Weeping Underwater Looks a Lot Like Laughter
Michael J. White
(Putnam Adult, Feb. 4, 2010)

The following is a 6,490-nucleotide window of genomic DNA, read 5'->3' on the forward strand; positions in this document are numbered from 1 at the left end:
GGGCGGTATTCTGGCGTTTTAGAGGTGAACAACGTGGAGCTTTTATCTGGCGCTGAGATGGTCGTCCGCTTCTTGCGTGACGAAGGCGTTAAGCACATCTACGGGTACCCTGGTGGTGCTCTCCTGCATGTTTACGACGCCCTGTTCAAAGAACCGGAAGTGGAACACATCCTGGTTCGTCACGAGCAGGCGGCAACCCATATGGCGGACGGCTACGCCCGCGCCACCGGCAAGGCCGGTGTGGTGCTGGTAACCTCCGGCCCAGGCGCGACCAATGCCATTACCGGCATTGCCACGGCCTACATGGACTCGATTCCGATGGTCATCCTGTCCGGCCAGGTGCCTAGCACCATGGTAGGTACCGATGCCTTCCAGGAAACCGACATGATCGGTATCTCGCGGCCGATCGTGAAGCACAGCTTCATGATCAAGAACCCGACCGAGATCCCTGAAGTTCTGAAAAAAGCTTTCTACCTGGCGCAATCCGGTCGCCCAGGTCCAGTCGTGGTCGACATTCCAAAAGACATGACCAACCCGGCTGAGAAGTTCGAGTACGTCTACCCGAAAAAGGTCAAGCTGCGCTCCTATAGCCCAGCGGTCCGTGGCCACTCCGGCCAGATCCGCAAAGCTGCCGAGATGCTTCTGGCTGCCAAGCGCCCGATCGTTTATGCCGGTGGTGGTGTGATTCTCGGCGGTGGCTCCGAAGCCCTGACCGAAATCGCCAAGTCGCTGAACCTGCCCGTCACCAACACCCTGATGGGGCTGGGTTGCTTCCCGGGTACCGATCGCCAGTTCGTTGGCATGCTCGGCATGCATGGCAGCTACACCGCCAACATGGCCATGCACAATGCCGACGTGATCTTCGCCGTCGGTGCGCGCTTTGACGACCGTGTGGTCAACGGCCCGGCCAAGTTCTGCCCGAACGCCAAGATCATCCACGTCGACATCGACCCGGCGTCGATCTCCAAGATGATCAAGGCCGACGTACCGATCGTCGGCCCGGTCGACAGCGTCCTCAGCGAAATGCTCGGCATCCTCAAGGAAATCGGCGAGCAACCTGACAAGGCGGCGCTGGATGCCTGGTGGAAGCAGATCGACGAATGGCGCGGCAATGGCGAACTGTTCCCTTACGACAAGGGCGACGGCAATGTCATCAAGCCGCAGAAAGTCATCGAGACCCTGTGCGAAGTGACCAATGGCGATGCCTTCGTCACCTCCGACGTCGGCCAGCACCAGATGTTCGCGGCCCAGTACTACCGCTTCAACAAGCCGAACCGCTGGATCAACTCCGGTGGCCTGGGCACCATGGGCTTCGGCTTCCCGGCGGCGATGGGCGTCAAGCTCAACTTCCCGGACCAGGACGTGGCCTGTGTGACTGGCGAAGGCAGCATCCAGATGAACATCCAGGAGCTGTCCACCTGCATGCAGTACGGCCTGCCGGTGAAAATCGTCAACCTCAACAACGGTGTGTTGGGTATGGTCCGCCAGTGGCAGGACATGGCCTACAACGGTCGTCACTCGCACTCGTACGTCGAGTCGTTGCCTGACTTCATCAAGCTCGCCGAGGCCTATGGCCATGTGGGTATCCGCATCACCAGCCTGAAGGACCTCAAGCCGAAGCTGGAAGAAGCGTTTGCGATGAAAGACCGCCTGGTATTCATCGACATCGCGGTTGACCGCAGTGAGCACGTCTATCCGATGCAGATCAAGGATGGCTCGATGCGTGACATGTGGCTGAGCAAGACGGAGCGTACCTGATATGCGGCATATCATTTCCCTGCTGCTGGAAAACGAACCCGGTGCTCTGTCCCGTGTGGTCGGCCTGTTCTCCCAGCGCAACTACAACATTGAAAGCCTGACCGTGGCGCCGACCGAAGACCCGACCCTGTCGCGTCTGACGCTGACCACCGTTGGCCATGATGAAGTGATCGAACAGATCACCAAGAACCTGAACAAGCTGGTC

A smart, darkly funny, yet poignant debut novel about coming of age without coming undone. Seventeen-year-old George Flynn-an all-around decent guy-has just moved with his family to Des Moines, a place where he knows no one and is pretty much nobody. Despite this inauspicious start to his junior year, he soon finds his niche, falling in with the unique, enchanting Schell sisters. Emily, an aspiring actress and free spirit, becomes the object of George's mostly unrequited yearnings. But it's Katie, with her quirks, her scathing deadpan humor, and her brave battle with multiple sclerosis, who really gets George hooked on the Schells. When an out- of-the-blue tragedy strikes, upsetting the delicate balance of all their lives, George must figure out a way to help Emily in order to save himself. Told with both razor-sharp wit and deep empathy from George's later adult perspective, this is a moving, memorable debut novel about friendship and first love-about dealing with grief and trying to grow up without losing yourself along the way.